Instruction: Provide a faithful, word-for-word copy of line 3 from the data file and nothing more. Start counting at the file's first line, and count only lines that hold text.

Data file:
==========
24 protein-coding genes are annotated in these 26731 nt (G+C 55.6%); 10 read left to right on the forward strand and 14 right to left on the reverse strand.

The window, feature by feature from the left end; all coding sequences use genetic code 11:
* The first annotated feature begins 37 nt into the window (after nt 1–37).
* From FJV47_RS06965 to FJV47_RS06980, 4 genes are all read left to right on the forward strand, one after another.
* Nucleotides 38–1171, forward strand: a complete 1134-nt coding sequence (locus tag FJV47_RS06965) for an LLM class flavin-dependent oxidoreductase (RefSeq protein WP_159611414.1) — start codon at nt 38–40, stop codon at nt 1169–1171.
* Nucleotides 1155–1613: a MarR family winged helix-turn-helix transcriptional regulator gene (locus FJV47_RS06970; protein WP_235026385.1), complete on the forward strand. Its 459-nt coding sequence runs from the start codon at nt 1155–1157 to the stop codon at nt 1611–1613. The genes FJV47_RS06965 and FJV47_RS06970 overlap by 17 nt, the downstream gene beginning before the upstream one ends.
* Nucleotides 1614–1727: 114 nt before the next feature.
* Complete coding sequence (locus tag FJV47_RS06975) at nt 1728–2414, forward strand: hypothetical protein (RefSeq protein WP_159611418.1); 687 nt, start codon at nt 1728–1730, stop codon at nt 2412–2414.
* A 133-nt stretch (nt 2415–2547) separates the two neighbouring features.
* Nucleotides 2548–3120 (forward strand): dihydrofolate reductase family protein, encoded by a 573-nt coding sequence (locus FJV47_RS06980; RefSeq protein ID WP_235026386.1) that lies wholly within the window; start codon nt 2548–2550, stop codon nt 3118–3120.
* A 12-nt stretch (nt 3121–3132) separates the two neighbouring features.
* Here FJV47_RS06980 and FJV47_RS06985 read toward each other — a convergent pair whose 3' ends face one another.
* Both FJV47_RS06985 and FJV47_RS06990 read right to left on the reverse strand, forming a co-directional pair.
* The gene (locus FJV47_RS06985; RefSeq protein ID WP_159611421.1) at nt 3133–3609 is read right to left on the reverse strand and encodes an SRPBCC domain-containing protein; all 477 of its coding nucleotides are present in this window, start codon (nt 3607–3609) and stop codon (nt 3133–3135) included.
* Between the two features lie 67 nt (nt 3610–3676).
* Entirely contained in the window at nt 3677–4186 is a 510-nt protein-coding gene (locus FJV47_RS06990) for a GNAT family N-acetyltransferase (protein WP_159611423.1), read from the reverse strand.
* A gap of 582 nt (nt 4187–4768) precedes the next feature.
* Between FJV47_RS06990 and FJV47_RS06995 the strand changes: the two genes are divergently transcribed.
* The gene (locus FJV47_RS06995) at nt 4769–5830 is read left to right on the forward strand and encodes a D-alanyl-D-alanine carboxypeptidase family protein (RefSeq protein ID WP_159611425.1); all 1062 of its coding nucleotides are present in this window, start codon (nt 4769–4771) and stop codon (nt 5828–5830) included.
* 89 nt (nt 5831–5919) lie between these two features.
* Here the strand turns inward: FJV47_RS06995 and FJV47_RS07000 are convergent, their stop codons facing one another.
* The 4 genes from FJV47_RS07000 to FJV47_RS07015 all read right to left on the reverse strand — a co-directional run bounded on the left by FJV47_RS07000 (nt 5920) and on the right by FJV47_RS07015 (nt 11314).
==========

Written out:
* The first annotated feature begins 37 nt into the window (after nt 1–37).